Towards Successful Aging and Well-being in Later Life: Lay Perspectives From Chinese Elders


The notion of successful aging (SA) indicates elders could sustain physical health and socially active during the aging process, and achieving optimal aging could enhance happiness and vitality. However, perceptions of SA have not been reached consistently. Extant literature reveals aging successfully is culturally specific, and values of SA vary from Western and non-Western societies. Moreover, understandings of SA present discordances between self-assessed and researcher-defined SA. Given that existing studies on SA in the Chinese cultural realm is under-represented, this research deploys an ‘emic approach’ for exploring lay perspectives about SA among Chinese elders. This qualitative research recruited 19 seniors within two communities, and semi-structured interviews, focused groups were conducted for data collection. Through thematic analysis, results suggest perspectives of SA from laypersons are multidimensional. Participants suppose SA constitutes 10 elements which could be classified into 4 primary aspects: physical well-being (mobility, cognition maintenance), economic well-being (financial security, self-reliance), psychosocial well-being (harmonized relationship, social connectedness, self-esteem, acceptance and adaptation), and social welfare (affordability and accessibility of healthcare, government support). Especially, these viewpoints present some unique features. Compared with Western counterparts, financial security and affordability of healthcare were highly valued. Additionally, participants underscored harmonized family relationships but placed less emphasis on reciprocal care, which implies filial tradition may change. Finally, by contrast with previous studies, participants view acceptance and adaptation as important elements, especially in facing adversity and uncertainty during the pandemic. Overall, this research illustrates multifaceted perspectives about SA, which could provide valuable information for policymakers when planning age-friendly services.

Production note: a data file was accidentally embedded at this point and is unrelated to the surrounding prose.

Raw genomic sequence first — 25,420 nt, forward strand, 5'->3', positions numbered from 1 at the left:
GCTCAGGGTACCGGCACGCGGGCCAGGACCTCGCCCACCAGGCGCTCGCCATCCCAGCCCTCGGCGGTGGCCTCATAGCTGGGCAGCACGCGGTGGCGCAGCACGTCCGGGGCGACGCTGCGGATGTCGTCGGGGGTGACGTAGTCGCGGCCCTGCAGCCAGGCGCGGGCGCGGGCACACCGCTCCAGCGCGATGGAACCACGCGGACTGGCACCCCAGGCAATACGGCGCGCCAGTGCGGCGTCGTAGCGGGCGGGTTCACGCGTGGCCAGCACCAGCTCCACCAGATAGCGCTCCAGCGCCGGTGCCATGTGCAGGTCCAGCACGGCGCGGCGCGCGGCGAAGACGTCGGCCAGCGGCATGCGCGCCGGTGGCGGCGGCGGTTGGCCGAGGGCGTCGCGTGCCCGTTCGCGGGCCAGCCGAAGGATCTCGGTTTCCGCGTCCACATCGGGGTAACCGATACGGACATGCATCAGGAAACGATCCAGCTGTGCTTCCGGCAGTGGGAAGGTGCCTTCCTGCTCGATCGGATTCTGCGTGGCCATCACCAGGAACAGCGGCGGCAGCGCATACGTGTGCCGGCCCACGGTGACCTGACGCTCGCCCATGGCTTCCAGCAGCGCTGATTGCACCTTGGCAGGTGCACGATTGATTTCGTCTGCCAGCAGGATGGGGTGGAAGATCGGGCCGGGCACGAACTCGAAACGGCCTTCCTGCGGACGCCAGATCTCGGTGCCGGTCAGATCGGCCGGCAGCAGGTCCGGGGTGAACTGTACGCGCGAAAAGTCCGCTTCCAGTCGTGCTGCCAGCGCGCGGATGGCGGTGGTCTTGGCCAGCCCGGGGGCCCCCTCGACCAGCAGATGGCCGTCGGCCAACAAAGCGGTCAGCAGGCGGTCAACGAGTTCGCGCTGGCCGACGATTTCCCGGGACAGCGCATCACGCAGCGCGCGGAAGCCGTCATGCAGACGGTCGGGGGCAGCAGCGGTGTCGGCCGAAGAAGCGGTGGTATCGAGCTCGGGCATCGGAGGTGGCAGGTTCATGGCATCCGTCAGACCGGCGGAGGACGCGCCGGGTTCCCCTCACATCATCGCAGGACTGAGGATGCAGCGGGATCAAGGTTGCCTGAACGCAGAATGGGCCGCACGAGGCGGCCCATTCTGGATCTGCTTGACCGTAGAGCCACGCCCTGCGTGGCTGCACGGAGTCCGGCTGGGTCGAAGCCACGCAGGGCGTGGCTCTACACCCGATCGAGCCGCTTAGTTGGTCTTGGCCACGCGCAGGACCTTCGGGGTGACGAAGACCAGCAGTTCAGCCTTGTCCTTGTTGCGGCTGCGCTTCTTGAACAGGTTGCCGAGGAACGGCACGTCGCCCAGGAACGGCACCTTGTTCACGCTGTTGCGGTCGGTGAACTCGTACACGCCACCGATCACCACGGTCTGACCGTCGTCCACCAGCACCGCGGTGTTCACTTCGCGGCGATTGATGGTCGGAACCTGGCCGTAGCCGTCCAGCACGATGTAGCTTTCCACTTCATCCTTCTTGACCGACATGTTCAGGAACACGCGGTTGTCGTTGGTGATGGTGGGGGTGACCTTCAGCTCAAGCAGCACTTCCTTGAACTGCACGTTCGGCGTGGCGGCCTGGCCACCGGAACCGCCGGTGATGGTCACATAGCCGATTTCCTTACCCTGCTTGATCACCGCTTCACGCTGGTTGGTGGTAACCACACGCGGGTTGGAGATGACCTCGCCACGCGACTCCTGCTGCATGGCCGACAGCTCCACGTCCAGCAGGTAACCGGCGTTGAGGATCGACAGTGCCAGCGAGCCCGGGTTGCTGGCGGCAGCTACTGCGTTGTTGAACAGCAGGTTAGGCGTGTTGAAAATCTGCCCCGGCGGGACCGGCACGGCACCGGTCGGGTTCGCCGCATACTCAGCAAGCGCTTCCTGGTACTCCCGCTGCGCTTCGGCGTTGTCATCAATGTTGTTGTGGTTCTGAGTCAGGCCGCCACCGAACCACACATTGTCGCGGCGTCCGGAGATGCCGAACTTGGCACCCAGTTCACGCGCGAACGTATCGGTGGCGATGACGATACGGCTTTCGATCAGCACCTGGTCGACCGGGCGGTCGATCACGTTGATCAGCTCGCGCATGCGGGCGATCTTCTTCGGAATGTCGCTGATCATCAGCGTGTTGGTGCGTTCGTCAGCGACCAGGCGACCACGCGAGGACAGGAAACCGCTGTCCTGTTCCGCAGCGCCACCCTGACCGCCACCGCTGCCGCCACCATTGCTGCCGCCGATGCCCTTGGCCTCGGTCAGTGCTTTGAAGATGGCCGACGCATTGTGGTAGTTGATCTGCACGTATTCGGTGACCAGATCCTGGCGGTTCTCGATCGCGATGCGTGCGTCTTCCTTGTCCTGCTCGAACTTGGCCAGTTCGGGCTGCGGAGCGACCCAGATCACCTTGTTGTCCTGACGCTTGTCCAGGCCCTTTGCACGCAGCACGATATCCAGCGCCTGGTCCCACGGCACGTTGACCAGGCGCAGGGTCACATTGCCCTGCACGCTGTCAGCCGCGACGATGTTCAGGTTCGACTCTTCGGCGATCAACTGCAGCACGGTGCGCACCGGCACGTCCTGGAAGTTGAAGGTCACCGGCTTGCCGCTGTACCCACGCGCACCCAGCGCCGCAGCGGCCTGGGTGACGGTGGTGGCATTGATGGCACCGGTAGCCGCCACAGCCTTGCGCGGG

Author Information
Lili Shang, the University of Melbourne, Australia

Paper Information
Conference: AGen2022
Stream: Aging and Gerontology

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Posted by James Alexander Gordon